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Racism Is A Symptom, Not The Sickness

by | Jun 3, 2020 | Pastors’ Blog | 2 comments

Racism Is A Symptom, Not The Sickness

“Now the serpent was more crafty than any beast of the field which the LORD God had made. And he said to the woman, “Indeed, has God said, ‘You shall not eat from any tree of the garden’?” The woman said to the serpent, “From the fruit of the trees of the garden we may eat; but from the fruit of the tree which is in the middle of the garden, God has said, ‘You shall not eat from it or touch it, or you will die.’ ” The serpent said to the woman, “You surely will not die! “For God knows that in the day you eat from it your eyes will be opened, and you will be like God, knowing good and evil.” When the woman saw that the tree was good for food, and that it was a delight to the eyes, and that the tree was desirable to make one wise, she took from its fruit and ate; and she gave also to her husband with her, and he ate.” (Genesis 3:1–6, NASB95)

Our nation is literally on fire right now. Before I begin, I want to offer full disclosure by way of two important points. First, I have not seen the video. I don’t plan on watching the video. Our culture has adopted a sort of “virtual viral voyeurism” that is neither healthy nor altogether sane (another post for another day). I have heard the story. I have seen the still photos. It is enough for me. I am not compelled to watch one human kill another human in real-time. Second, I am writing this from a classically orthodox, evangelical Christian perspective. I am predominantly writing it for the benefit of others holding to that same perspective. I will be making some statements those outside of the Christian faith might find assumptive, disagreeable, and perhaps offensive. If you choose to continue reading beyond this point, you have been warned…

Racism Is A Problem, Just Not The Problem

Racism is a symptom; racism is not the sickness. Let me explain what I mean by way of an illustration. I have known people with lung cancer. Perhaps you have too. Lung cancer is accompanied by a variety of symptoms, one chief symptom being an uncontrollable, violent cough. In many cases, the cough can become so severe that it is accompanied by blood. It is a dangerous, potentially deadly cough. It needs to be controlled. It needs to be stopped. As awful as the cough is, however, it is merely a symptom of a deeper, more dangerous problem. Treating the cough will not cure lung cancer. So it is with racism. It could be argued that a number of social ills we experience in our culture are also symptoms a much deeper, deadly sickness. Racism is a violent, even deadly cough. It can destroy a person (and a society) just as readily as the disease itself. Treating it directly, however, without dealing with the underlying cancer, will not actually bring about the healing for which everyone is longing. Only treating the outward symptom will cultivate a false sense of well-being, a fabricated notion of security. The true problem, the real cancer, will continue to grow. As it grows – left untreated and unhealed – most (if not all) of the symptoms will return. The thing so diligently fought against will rear its ugly head once again and we will hopelessly wonder why we can’t overcome it.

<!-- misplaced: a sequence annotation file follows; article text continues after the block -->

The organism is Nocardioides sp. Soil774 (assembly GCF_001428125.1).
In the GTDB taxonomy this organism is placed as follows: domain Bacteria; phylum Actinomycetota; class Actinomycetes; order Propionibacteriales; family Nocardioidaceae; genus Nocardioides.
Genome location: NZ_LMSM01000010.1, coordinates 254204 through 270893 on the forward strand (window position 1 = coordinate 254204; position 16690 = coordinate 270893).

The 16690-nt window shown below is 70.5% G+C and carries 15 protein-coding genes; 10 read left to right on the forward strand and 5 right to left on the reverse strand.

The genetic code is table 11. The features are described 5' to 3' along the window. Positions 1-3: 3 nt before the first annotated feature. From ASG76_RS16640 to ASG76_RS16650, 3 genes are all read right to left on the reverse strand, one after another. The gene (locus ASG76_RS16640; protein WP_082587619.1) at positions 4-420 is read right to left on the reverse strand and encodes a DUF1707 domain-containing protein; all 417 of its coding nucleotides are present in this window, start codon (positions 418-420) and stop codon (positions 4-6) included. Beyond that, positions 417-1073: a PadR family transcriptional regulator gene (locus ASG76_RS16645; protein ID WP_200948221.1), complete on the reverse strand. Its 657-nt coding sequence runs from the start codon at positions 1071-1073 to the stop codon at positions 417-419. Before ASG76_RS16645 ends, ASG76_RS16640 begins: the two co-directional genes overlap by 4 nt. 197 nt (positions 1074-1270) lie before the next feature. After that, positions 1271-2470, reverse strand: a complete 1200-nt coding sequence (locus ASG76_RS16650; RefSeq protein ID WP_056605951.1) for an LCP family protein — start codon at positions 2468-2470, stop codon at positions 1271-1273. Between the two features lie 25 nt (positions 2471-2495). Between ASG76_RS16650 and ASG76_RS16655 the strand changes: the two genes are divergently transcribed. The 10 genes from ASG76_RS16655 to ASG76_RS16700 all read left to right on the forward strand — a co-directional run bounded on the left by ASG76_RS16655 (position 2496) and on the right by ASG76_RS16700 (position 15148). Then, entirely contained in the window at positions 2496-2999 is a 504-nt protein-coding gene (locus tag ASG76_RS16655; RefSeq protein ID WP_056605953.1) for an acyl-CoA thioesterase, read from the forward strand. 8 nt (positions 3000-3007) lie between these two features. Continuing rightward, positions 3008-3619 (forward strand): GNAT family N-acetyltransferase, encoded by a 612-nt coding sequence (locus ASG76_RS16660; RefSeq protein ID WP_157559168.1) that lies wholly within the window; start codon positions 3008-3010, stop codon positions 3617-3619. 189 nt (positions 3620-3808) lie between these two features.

The True Sickness: Pride and Unbelief

I began this post with a reference to Genesis 3:1-6. This story is typically referred to as “The Fall.” It describes humanity’s cosmic rebellion and subsequent relational separation from God. What was the great sin that led to this Fall? What was the true sickness? Most will errantly say, “The eating of the fruit.” This would not be an accurate answer. The eating of the fruit, much like racism, is a symptom. It is an outward sign of an inward reality. It is a problem, just not the problem. What was The Fall really about? Throughout Christianity’s rich theological history, most have narrowed the scope of the true sickness of humanity to two key issues. The true disease that plagues every human person is the two-headed monster of pride and unbelief.

Consider our text from Genesis 3:1-6. The serpent challenged the Word of God. “…has God said…” was the serpent’s first line of attack. Here we have a temptation to unbelief. In place of the truth, the serpent offered a subtle lie. “…you will be like God…” Now we have the temptation to godless pride. In essence, the first temptation was this: “Don’t believe what is true. The truth is restricting you. Instead, claim your own truth. Become what you want to be, rather than what you ought to be.” The human heart became the marriage bed of this two-headed monster of pride and unbelief. The union of these two creatures has given birth to a great many children, each as deadly and disgusting as the other. Racism happens to be one of these children.

When a person rejects the truth that humans are made in the Image of God and they exalt themselves above all else for any reason (e.g. race, gender, politics, education, socio-economic status, etc.), then we produce an outward symptom of an internal disease. In our case today, that outward symptom is racism. The socio-cultural ills that are produced, the anger in response to those ills, the vicious, self-destructive, self-defeating cycle of pain, sorrow, and suffering are all born from the true sickness: pride and unbelief. 1 John 2:16 tells us, “For all that is in the world, the lust of the flesh, the lust of the eyes, and the boastful pride of life, is not from the Father, but from the world” (NASB95). An intense, inappropriate longing for that which is not mine, that which I should not have or be, is pride. The “boastful pride of life,” as John calls it, is part of the sickness. The unwillingness to yield to the truth that God has a better way of being, a proper way of Image-bearing, is unbelief. This is the sickness. This is what needs healing. This is what needs to be killed in us if any of the symptoms are going to go away.